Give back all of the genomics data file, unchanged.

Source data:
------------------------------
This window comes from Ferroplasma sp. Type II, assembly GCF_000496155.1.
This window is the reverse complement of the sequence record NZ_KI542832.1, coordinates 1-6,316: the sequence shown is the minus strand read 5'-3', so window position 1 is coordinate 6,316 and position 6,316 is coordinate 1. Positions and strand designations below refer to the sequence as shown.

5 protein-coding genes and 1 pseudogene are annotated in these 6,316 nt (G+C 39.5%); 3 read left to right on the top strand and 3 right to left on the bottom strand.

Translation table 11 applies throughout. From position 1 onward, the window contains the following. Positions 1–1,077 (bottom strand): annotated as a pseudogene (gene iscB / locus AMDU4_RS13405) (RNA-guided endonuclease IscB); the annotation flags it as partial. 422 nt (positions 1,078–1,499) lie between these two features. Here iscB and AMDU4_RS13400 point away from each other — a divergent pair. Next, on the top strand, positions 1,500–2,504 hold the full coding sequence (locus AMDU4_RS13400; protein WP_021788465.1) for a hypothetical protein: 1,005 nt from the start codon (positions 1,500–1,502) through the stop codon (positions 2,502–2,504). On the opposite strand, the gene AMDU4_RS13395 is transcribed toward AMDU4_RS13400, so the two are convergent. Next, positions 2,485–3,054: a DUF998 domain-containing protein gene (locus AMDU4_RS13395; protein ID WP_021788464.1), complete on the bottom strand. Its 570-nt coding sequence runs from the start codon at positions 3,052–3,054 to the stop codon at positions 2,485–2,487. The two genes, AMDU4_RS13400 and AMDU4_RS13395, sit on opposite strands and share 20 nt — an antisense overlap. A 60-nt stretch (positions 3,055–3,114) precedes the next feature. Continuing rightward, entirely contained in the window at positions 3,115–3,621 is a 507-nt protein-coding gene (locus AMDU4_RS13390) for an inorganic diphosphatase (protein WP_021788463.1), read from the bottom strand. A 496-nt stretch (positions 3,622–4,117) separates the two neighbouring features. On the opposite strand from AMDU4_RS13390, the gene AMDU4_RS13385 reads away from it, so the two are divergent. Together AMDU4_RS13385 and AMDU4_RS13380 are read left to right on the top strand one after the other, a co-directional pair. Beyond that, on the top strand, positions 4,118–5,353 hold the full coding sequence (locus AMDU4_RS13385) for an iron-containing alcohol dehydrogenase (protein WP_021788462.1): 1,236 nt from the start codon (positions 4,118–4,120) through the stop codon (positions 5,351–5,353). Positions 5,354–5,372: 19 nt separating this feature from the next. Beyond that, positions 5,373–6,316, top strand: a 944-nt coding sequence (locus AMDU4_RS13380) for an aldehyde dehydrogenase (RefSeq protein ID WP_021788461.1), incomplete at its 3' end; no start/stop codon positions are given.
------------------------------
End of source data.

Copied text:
This window comes from Ferroplasma sp. Type II, assembly GCF_000496155.1.
This window is the reverse complement of the sequence record NZ_KI542832.1, coordinates 1-6,316: the sequence shown is the minus strand read 5'-3', so window position 1 is coordinate 6,316 and position 6,316 is coordinate 1. Positions and strand designations below refer to the sequence as shown.

5 protein-coding genes and 1 pseudogene are annotated in these 6,316 nt (G+C 39.5%); 3 read left to right on the top strand and 3 right to left on the bottom strand.

Translation table 11 applies throughout. From position 1 onward, the window contains the following. Positions 1–1,077 (bottom strand): annotated as a pseudogene (gene iscB / locus AMDU4_RS13405) (RNA-guided endonuclease IscB); the annotation flags it as partial. 422 nt (positions 1,078–1,499) lie between these two features. Here iscB and AMDU4_RS13400 point away from each other — a divergent pair. Next, on the top strand, positions 1,500–2,504 hold the full coding sequence (locus AMDU4_RS13400; protein WP_021788465.1) for a hypothetical protein: 1,005 nt from the start codon (positions 1,500–1,502) through the stop codon (positions 2,502–2,504). On the opposite strand, the gene AMDU4_RS13395 is transcribed toward AMDU4_RS13400, so the two are convergent. Next, positions 2,485–3,054: a DUF998 domain-containing protein gene (locus AMDU4_RS13395; protein ID WP_021788464.1), complete on the bottom strand. Its 570-nt coding sequence runs from the start codon at positions 3,052–3,054 to the stop codon at positions 2,485–2,487. The two genes, AMDU4_RS13400 and AMDU4_RS13395, sit on opposite strands and share 20 nt — an antisense overlap. A 60-nt stretch (positions 3,055–3,114) precedes the next feature. Continuing rightward, entirely contained in the window at positions 3,115–3,621 is a 507-nt protein-coding gene (locus AMDU4_RS13390) for an inorganic diphosphatase (protein WP_021788463.1), read from the bottom strand. A 496-nt stretch (positions 3,622–4,117) separates the two neighbouring features. On the opposite strand from AMDU4_RS13390, the gene AMDU4_RS13385 reads away from it, so the two are divergent. Together AMDU4_RS13385 and AMDU4_RS13380 are read left to right on the top strand one after the other, a co-directional pair. Beyond that, on the top strand, positions 4,118–5,353 hold the full coding sequence (locus AMDU4_RS13385) for an iron-containing alcohol dehydrogenase (protein WP_021788462.1): 1,236 nt from the start codon (positions 4,118–4,120) through the stop codon (positions 5,351–5,353). Positions 5,354–5,372: 19 nt separating this feature from the next. Beyond that, positions 5,373–6,316, top strand: a 944-nt coding sequence (locus AMDU4_RS13380) for an aldehyde dehydrogenase (RefSeq protein ID WP_021788461.1), incomplete at its 3' end; no start/stop codon positions are given.